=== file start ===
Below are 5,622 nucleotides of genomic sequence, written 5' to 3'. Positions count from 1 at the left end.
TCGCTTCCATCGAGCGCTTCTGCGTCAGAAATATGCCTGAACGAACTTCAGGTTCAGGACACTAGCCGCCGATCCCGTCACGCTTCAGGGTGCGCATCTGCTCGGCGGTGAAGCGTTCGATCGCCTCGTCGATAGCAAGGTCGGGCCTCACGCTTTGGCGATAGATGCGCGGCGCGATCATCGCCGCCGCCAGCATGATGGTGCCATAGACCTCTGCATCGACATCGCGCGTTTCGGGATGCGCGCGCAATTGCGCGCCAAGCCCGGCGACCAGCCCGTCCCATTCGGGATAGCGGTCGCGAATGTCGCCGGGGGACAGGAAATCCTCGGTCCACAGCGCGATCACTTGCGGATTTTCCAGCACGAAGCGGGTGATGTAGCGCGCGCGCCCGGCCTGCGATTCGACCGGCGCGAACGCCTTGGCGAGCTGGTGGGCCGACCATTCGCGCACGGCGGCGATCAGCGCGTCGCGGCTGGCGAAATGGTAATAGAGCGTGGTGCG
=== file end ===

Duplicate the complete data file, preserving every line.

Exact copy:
Below are 5,622 nucleotides of genomic sequence, written 5' to 3'. Positions count from 1 at the left end.
TCGCTTCCATCGAGCGCTTCTGCGTCAGAAATATGCCTGAACGAACTTCAGGTTCAGGACACTAGCCGCCGATCCCGTCACGCTTCAGGGTGCGCATCTGCTCGGCGGTGAAGCGTTCGATCGCCTCGTCGATAGCAAGGTCGGGCCTCACGCTTTGGCGATAGATGCGCGGCGCGATCATCGCCGCCGCCAGCATGATGGTGCCATAGACCTCTGCATCGACATCGCGCGTTTCGGGATGCGCGCGCAATTGCGCGCCAAGCCCGGCGACCAGCCCGTCCCATTCGGGATAGCGGTCGCGAATGTCGCCGGGGGACAGGAAATCCTCGGTCCACAGCGCGATCACTTGCGGATTTTCCAGCACGAAGCGGGTGATGTAGCGCGCGCGCCCGGCCTGCGATTCGACCGGCGCGAACGCCTTGGCGAGCTGGTGGGCCGACCATTCGCGCACGGCGGCGATCAGCGCGTCGCGGCTGGCGAAATGGTAATAGAGCGTGGTGCG